In Search of Wonders

The elusive art of a modern day travel writer…

Take a deep breath, I tell myself. Be calm. Don’t fret, just ‘let the phenomena occur’. For a month now I’ve been pacing the floor, lying under my desk, trying to decide what book to write next. I’m juggling countries and ideas; Peru or Portugal, healing or hedonism, love story or road romp. My editor says that Latin America doesn’t sell. A friend at the BBC predicts that Armenia will be in the news next year. ‘You MUST go to Newfoundland,’ insists a retired fishing net salesman I meet on a train. I lose sleep. Drink too much. Go on the wagon. California replaces Peru. I drop Portugal. I toy with notions of fantasy and ideal societies. I try to keep as many balls as possible in the air. I try to listen to myself.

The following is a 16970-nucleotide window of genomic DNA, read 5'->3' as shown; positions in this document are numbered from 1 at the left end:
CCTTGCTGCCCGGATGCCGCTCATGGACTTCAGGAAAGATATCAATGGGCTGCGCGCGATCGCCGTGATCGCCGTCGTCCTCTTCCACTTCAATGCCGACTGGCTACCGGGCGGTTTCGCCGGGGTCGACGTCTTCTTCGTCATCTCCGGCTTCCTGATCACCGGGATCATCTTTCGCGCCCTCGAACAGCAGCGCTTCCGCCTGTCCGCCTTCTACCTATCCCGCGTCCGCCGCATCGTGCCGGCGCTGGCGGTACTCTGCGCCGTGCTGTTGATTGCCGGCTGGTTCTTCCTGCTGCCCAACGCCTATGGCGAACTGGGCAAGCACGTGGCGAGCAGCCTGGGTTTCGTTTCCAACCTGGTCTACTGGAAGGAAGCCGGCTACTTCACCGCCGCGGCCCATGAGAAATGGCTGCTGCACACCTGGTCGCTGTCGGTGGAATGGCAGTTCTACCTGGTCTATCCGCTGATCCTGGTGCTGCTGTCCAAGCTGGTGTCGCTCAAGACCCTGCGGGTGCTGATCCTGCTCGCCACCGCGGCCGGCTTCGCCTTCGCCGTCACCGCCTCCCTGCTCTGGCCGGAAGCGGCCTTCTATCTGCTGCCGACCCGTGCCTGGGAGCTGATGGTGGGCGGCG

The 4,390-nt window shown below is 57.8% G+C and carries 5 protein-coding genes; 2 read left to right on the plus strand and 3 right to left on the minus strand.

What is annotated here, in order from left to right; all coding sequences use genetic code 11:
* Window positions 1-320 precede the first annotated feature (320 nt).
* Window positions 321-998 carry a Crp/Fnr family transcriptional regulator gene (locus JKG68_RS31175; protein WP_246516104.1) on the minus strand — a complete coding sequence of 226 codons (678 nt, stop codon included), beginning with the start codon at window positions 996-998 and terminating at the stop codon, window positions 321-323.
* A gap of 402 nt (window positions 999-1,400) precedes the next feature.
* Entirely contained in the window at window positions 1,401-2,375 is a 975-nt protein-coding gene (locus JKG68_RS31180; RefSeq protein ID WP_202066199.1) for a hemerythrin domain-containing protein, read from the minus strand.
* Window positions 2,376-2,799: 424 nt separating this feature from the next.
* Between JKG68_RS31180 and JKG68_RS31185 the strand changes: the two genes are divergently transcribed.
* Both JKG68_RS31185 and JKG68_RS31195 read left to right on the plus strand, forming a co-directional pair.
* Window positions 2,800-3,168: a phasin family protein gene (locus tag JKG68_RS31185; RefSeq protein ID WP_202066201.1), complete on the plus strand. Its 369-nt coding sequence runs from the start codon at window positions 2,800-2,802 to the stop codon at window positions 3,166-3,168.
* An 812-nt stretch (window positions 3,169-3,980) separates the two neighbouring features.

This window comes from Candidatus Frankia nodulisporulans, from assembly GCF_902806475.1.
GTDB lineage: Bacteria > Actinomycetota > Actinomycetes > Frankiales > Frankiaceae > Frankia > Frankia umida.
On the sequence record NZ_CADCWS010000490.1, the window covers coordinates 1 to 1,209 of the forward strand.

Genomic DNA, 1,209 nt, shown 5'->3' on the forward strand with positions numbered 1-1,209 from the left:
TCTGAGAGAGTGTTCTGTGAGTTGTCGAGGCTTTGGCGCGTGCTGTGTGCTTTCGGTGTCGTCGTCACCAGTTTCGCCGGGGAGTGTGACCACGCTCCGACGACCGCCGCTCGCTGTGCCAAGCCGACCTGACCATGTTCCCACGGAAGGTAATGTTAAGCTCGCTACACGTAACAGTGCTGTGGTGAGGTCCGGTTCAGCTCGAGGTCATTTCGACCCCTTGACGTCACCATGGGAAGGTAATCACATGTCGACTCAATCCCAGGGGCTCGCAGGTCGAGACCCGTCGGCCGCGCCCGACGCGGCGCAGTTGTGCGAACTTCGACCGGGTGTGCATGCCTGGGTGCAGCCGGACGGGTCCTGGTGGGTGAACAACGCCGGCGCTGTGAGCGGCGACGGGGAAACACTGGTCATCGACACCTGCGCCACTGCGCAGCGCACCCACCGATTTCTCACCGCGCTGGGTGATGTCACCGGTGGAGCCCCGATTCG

This will be my seventh book. The first three were written from the heart; ‘Stalin’s Nose’ for my uncle, ‘The Oatmeal Ark’ to understand my father and ‘Under the Dragon’ for Burma. It may sound romantic, but it’s the only way that I can motivate myself through two or three years’ scribbling. Likewise my fifth book which I wrote to come to terms with the death of my mother. ‘Falling for Icarus’ is at once a meditation on love and a portrait of a small Greek village. My sixth book ‘Magic Bus’ is an examination of the legacy of the 1960s, and the liberal dreams which have moved me all my adult life.. As all my books, the new one interweaves fact and fiction to reach ­ in a personal and individual way ­ for greater honesty.